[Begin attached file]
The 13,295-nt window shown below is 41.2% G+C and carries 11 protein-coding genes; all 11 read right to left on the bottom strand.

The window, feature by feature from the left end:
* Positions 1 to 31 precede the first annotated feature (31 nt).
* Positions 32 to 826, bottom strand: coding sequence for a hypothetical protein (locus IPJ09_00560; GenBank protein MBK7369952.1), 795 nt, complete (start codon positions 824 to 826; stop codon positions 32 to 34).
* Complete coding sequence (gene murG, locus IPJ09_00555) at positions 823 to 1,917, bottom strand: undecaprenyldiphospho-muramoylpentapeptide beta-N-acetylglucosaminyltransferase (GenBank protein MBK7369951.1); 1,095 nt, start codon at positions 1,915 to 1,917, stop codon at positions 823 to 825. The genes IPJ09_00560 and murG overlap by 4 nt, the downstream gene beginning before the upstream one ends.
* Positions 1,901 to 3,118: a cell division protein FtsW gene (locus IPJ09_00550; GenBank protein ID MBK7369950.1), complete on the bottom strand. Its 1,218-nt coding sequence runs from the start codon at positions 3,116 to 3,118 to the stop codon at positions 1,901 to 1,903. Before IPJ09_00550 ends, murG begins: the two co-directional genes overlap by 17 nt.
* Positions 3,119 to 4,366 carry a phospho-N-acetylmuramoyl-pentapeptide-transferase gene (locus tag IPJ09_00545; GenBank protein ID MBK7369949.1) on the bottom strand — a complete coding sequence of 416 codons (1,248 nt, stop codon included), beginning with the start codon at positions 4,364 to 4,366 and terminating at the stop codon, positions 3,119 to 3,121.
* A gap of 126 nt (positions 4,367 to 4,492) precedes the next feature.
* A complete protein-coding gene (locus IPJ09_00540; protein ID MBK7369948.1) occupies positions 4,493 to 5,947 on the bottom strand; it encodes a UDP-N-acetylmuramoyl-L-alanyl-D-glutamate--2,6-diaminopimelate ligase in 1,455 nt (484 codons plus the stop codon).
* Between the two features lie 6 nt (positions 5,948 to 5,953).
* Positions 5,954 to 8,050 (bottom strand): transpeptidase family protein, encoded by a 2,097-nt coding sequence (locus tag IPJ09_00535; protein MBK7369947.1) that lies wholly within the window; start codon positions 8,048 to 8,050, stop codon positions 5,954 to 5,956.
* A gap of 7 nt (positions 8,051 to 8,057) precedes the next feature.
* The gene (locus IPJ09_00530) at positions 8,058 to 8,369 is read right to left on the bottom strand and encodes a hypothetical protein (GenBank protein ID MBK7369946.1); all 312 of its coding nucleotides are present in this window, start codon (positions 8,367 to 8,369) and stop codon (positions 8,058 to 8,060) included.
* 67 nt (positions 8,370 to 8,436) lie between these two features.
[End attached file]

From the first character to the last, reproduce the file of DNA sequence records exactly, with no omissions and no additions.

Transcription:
The 13,295-nt window shown below is 41.2% G+C and carries 11 protein-coding genes; all 11 read right to left on the bottom strand.

The window, feature by feature from the left end:
* Positions 1 to 31 precede the first annotated feature (31 nt).
* Positions 32 to 826, bottom strand: coding sequence for a hypothetical protein (locus IPJ09_00560; GenBank protein MBK7369952.1), 795 nt, complete (start codon positions 824 to 826; stop codon positions 32 to 34).
* Complete coding sequence (gene murG, locus IPJ09_00555) at positions 823 to 1,917, bottom strand: undecaprenyldiphospho-muramoylpentapeptide beta-N-acetylglucosaminyltransferase (GenBank protein MBK7369951.1); 1,095 nt, start codon at positions 1,915 to 1,917, stop codon at positions 823 to 825. The genes IPJ09_00560 and murG overlap by 4 nt, the downstream gene beginning before the upstream one ends.
* Positions 1,901 to 3,118: a cell division protein FtsW gene (locus IPJ09_00550; GenBank protein ID MBK7369950.1), complete on the bottom strand. Its 1,218-nt coding sequence runs from the start codon at positions 3,116 to 3,118 to the stop codon at positions 1,901 to 1,903. Before IPJ09_00550 ends, murG begins: the two co-directional genes overlap by 17 nt.
* Positions 3,119 to 4,366 carry a phospho-N-acetylmuramoyl-pentapeptide-transferase gene (locus tag IPJ09_00545; GenBank protein ID MBK7369949.1) on the bottom strand — a complete coding sequence of 416 codons (1,248 nt, stop codon included), beginning with the start codon at positions 4,364 to 4,366 and terminating at the stop codon, positions 3,119 to 3,121.
* A gap of 126 nt (positions 4,367 to 4,492) precedes the next feature.
* A complete protein-coding gene (locus IPJ09_00540; protein ID MBK7369948.1) occupies positions 4,493 to 5,947 on the bottom strand; it encodes a UDP-N-acetylmuramoyl-L-alanyl-D-glutamate--2,6-diaminopimelate ligase in 1,455 nt (484 codons plus the stop codon).
* Between the two features lie 6 nt (positions 5,948 to 5,953).
* Positions 5,954 to 8,050 (bottom strand): transpeptidase family protein, encoded by a 2,097-nt coding sequence (locus tag IPJ09_00535; protein MBK7369947.1) that lies wholly within the window; start codon positions 8,048 to 8,050, stop codon positions 5,954 to 5,956.
* A gap of 7 nt (positions 8,051 to 8,057) precedes the next feature.
* The gene (locus IPJ09_00530) at positions 8,058 to 8,369 is read right to left on the bottom strand and encodes a hypothetical protein (GenBank protein ID MBK7369946.1); all 312 of its coding nucleotides are present in this window, start codon (positions 8,367 to 8,369) and stop codon (positions 8,058 to 8,060) included.
* 67 nt (positions 8,370 to 8,436) lie between these two features.